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Cedarville University



January 15, 2016

A very important area for Federal Compliance and one that the Higher Learning Commission will look at closely is our disclosure of information to the public. To ensure that we are meeting and exceeding these requirements, Cedarville University maintains a Consumer Information website, entirely devoted to making these facts as easily accessible as possible.

In 2015, Tara Carraher, Director of Institutional Research, produced the website with input from Fran Campbell, University Registrar, and Kim Jenerette, Executive Director of Financial Aid. Michael Pells, Digital Marketing Manager, and Mark Mazelin, Director of Web Development, designed the website, and student worker and computer engineering major Emmett Budd placed the data on the new website. The new site centralized all the required–AND MORE–information into one place, organized so that only a minimum of clicks are needed to find specific information. Tara notes, “So many departments have created valuable resources to assist students and parents, faculty and staff, and administration and other interested parties. This page allows stakeholders to see what is available to them at a glance and click on the links to obtain more information about topics.” The link is found at the bottom of every CU web page under “About.”

consumer information location

The website meets the requirements of the Higher Education Act of 1965, as amended by the Higher Education Opportunity Act of 2008 (HEOA), in order for Cedarville to be able to participate in federal student financial aid programs.  The site is organized in areas of General Information, Enrollment, Student Outcomes, Academics, Student Financial Aid, Athletics, Student Life, Health and Safety, and Public Information Sites.  Furthermore the site contains links to a Common Data Set, IPEDS Data Summary, the Factbook, Student Outcomes, Title IX Compliance, and Faculty Information.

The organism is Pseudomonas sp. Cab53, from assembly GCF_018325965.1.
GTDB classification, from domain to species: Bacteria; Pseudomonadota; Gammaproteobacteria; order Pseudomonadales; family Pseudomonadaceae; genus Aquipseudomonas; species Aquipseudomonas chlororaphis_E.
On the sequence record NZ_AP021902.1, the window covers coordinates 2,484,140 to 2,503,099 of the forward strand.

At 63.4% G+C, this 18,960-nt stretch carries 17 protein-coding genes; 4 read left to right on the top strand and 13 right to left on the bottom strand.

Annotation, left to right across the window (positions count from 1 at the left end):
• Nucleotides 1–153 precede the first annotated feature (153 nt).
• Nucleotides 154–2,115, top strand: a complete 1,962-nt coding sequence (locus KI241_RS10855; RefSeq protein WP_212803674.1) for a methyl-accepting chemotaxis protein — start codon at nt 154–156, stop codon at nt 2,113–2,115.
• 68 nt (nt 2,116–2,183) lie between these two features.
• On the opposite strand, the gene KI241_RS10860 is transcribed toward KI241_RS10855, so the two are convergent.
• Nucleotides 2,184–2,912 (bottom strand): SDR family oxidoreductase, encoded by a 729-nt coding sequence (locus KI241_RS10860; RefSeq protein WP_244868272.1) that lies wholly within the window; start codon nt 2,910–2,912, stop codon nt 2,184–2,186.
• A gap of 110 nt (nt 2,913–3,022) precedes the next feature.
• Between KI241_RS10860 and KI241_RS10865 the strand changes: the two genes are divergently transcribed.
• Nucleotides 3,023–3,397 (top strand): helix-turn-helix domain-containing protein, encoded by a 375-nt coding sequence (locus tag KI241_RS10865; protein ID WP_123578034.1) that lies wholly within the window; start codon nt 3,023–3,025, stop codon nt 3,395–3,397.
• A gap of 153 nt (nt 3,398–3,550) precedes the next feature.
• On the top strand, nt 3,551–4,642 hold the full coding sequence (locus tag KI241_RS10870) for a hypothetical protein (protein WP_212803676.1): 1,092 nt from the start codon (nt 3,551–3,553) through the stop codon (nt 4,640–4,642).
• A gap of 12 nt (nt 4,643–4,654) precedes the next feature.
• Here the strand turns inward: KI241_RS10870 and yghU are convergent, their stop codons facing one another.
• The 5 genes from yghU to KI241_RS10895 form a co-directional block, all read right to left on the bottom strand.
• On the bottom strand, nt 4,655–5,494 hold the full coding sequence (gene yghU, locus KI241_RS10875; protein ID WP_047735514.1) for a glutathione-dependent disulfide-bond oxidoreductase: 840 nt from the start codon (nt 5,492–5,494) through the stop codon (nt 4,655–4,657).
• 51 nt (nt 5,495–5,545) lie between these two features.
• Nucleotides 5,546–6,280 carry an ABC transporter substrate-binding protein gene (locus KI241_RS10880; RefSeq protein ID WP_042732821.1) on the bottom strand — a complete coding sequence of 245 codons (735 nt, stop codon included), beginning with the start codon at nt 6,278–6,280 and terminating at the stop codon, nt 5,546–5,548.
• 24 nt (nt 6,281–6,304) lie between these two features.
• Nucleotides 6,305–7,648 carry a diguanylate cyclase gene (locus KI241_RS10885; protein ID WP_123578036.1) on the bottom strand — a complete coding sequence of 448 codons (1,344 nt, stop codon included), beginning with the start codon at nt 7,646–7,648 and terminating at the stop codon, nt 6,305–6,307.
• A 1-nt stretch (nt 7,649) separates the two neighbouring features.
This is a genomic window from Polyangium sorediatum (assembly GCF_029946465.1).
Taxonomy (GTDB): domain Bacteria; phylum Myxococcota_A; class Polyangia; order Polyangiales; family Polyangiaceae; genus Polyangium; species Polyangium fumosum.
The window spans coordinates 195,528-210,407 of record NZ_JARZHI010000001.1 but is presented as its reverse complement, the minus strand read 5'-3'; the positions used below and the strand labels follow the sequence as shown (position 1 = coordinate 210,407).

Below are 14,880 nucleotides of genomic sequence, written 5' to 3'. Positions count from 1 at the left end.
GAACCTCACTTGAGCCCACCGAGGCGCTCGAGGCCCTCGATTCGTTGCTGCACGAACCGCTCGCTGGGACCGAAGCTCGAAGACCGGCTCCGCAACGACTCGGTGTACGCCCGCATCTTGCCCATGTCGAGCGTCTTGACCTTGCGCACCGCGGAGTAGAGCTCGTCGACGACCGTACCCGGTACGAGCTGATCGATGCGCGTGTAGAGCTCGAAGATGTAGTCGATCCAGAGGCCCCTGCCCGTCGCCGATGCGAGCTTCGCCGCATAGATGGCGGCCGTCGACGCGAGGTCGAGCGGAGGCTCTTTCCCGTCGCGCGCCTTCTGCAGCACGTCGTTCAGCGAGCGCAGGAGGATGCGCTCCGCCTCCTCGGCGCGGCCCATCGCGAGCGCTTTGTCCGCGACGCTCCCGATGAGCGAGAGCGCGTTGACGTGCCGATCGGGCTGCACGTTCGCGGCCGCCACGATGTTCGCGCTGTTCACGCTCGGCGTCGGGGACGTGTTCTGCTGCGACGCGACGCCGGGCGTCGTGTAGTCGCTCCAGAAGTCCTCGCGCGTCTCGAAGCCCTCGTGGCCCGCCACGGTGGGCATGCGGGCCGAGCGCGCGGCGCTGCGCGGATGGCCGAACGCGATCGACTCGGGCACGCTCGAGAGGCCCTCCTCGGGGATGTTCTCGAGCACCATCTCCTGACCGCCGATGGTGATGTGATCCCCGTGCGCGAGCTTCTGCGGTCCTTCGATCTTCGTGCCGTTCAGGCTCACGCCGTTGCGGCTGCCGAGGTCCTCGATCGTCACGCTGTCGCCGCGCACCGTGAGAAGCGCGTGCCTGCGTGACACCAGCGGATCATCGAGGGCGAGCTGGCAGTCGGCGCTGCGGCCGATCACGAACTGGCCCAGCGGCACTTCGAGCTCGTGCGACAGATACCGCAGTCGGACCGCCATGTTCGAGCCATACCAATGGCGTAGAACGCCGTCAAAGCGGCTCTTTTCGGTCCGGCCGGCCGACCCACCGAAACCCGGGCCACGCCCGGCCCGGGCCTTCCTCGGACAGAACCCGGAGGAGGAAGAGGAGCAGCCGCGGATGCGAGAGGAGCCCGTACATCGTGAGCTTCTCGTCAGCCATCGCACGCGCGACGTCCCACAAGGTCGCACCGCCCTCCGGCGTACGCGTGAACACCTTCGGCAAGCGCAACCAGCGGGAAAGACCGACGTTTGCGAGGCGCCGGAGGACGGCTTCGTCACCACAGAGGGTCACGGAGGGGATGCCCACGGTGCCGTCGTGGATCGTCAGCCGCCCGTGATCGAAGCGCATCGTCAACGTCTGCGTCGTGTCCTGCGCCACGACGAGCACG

Because many of our students receive grants and loans from the federal government under Title IV programs, we must be in compliance with those regulations.  A large part of our responsibility involves public disclosure of information related to students, programs, and support areas of the University.  For example, under the Student Right to Know mandate, we are required to provide to the public graduation rates for the student body by gender, ethnicity, receipt of Pell grants, and other related data.  We need to disclose the process for withdrawal, cost of attendance, refunds, current programs and faculty, names of accrediting agencies, descriptions of facilities for students with disabilities, and our policy on programs with study abroad components.

Tara reports that the site will be updated every January and every summer.  It matches the data in the annual Factbook and follows the same updating schedule. Additional updates take place as needed when required by compliance and regulatory agencies.

As we approach our HLC site visit for re-affirmation of accreditation, I would encourage all of us to become as familiar with our university as possible.  You’ve been re-acquainting yourselves with our Policy Handbooks; now I challenge you to browse through the Consumer Information site and see what outsiders can look in and find out about us with just a few clicks of the mouse.  Thank you, Tara Carraher, and all who helped make this site possible!

PS. Don’t forget to answer this post’s Policy Handbooks Trivia Challenge question.  The first ten correct answers will be entered into a drawing to receive a prize.

One last reminder, look for the Consumer Information link at the bottom of every web page:

Consumer information location close up

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